Microfluidic paper-based analytical devices (µPADs) have emerged as viable multiplexable platforms with the potential to transcend existing analytical techniques in resource-limited settings. µPADs are fabricated by patterning hydrophobic materials on hydrophilic paper. Reproducibility in fabrication is essential in a myriad of applications and particularly, in the development of point-of-care (POC) diagnostic devices that utilize paper-based platforms. A critical step in fabrication involves the wax heating process that determines the channel dimensions and the depth at which hydrophobic wax material permeates paper to create barriers. In this paper, we assess µPAD viability by examining two fabrication parameters that affect wax ink spreading and permeation using a commercial heat press: temperature and time of heating. Analysis of the µPADs revealed that functional chips could be fabricated at temperatures between 143 and 215 °C and time of heating between 50 and 135 s, while non-functioning chips were obtained at temperatures between 76 and 140 °C and time of heating between 5 and 45 s. Wax ink spread and permeated paper consistently between 143 and 215 °C. Also shown is a simple three dimensional (3D) microfluidic channel fabricated in a single sheet of cellulose paper utilizing the fabrication conditions described herein. This work demonstrates that controlling the extent of wax printing in the fabrication process of a µPAD can yield versatile and interesting devices for use in both resource-rich and -limited settings.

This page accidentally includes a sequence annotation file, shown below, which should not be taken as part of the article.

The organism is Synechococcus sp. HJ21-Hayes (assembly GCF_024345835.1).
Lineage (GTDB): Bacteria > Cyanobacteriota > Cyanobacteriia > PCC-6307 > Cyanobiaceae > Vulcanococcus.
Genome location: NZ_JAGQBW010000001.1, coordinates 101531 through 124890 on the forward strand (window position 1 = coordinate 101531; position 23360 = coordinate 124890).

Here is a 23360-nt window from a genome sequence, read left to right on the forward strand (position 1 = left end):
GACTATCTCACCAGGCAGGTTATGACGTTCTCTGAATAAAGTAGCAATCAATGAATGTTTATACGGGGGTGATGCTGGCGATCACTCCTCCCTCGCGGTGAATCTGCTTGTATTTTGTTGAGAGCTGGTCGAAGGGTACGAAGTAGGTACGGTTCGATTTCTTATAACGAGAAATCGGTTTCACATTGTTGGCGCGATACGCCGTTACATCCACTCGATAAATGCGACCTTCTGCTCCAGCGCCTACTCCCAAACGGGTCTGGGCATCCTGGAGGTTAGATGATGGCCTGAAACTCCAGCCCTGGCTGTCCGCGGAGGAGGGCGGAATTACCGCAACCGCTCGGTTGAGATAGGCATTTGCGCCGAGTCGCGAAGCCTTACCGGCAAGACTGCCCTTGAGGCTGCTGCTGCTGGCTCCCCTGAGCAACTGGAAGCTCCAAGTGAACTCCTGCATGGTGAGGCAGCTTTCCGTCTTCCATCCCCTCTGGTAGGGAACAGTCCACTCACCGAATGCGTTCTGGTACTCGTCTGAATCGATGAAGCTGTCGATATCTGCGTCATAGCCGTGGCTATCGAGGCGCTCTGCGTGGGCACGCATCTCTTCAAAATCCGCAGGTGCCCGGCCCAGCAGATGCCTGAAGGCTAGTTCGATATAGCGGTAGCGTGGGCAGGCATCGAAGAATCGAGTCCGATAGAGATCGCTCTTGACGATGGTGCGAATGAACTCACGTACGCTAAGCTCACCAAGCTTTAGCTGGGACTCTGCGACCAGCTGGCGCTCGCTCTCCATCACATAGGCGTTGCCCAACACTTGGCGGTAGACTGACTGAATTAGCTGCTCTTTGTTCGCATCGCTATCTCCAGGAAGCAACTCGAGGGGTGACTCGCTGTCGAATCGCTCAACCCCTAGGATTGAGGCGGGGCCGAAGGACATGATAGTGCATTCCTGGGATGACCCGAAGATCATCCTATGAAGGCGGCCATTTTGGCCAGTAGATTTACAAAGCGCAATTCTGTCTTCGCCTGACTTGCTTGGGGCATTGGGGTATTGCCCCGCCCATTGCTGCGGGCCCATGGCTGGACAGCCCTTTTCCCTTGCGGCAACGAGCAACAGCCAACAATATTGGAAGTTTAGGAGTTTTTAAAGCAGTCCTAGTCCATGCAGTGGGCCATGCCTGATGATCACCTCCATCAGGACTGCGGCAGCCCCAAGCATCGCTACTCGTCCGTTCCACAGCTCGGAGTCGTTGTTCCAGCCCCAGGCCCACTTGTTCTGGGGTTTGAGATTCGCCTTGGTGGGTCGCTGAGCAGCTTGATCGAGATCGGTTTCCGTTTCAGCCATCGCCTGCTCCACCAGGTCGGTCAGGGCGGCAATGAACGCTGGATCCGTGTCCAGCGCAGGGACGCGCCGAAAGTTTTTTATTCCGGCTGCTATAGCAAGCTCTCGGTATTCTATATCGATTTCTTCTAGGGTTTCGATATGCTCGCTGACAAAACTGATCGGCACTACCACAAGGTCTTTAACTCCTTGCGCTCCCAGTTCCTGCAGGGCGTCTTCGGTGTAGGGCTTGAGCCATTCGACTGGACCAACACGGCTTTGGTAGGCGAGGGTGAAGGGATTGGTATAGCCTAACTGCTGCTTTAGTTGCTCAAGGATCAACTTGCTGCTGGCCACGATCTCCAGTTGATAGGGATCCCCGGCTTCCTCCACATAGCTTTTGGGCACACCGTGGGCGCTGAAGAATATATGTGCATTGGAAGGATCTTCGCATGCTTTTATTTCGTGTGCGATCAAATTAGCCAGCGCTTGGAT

Wilson Lee and Frank A. Gomez *
Department of Chemistry and Biochemistry, California State University, Los Angeles, 5151 State University Drive, Los Angeles, CA 90032-8202, USA
Micromachines 2017, 8(4), 99; doi:10.3390/mi8040099